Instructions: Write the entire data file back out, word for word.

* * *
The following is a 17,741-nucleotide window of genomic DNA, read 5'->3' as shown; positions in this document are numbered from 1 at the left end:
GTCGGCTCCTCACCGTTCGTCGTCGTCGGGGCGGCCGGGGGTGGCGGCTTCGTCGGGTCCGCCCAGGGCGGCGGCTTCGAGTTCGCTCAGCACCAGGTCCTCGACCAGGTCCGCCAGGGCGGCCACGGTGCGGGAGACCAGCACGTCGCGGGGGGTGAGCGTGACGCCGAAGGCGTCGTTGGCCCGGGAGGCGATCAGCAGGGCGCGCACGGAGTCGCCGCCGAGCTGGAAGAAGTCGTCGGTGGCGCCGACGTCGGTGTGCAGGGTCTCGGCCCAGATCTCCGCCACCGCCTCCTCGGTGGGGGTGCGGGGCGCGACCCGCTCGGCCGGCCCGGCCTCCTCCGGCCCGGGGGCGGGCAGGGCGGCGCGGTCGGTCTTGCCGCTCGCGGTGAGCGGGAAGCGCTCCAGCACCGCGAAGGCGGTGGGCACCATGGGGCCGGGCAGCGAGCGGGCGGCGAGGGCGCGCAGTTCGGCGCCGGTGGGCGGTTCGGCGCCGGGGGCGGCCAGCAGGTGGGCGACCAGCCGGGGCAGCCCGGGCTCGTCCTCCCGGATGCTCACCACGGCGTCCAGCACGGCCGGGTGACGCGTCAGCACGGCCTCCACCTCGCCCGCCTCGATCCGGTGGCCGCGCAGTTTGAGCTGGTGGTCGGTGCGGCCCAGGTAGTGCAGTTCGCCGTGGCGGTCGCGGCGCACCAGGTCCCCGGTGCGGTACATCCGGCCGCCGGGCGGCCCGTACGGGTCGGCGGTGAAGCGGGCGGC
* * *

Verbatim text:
The following is a 17,741-nucleotide window of genomic DNA, read 5'->3' as shown; positions in this document are numbered from 1 at the left end:
GTCGGCTCCTCACCGTTCGTCGTCGTCGGGGCGGCCGGGGGTGGCGGCTTCGTCGGGTCCGCCCAGGGCGGCGGCTTCGAGTTCGCTCAGCACCAGGTCCTCGACCAGGTCCGCCAGGGCGGCCACGGTGCGGGAGACCAGCACGTCGCGGGGGGTGAGCGTGACGCCGAAGGCGTCGTTGGCCCGGGAGGCGATCAGCAGGGCGCGCACGGAGTCGCCGCCGAGCTGGAAGAAGTCGTCGGTGGCGCCGACGTCGGTGTGCAGGGTCTCGGCCCAGATCTCCGCCACCGCCTCCTCGGTGGGGGTGCGGGGCGCGACCCGCTCGGCCGGCCCGGCCTCCTCCGGCCCGGGGGCGGGCAGGGCGGCGCGGTCGGTCTTGCCGCTCGCGGTGAGCGGGAAGCGCTCCAGCACCGCGAAGGCGGTGGGCACCATGGGGCCGGGCAGCGAGCGGGCGGCGAGGGCGCGCAGTTCGGCGCCGGTGGGCGGTTCGGCGCCGGGGGCGGCCAGCAGGTGGGCGACCAGCCGGGGCAGCCCGGGCTCGTCCTCCCGGATGCTCACCACGGCGTCCAGCACGGCCGGGTGACGCGTCAGCACGGCCTCCACCTCGCCCGCCTCGATCCGGTGGCCGCGCAGTTTGAGCTGGTGGTCGGTGCGGCCCAGGTAGTGCAGTTCGCCGTGGCGGTCGCGGCGCACCAGGTCCCCGGTGCGGTACATCCGGCCGCCGGGCGGCCCGTACGGGTCGGCGGTGAAGCGGGCGGC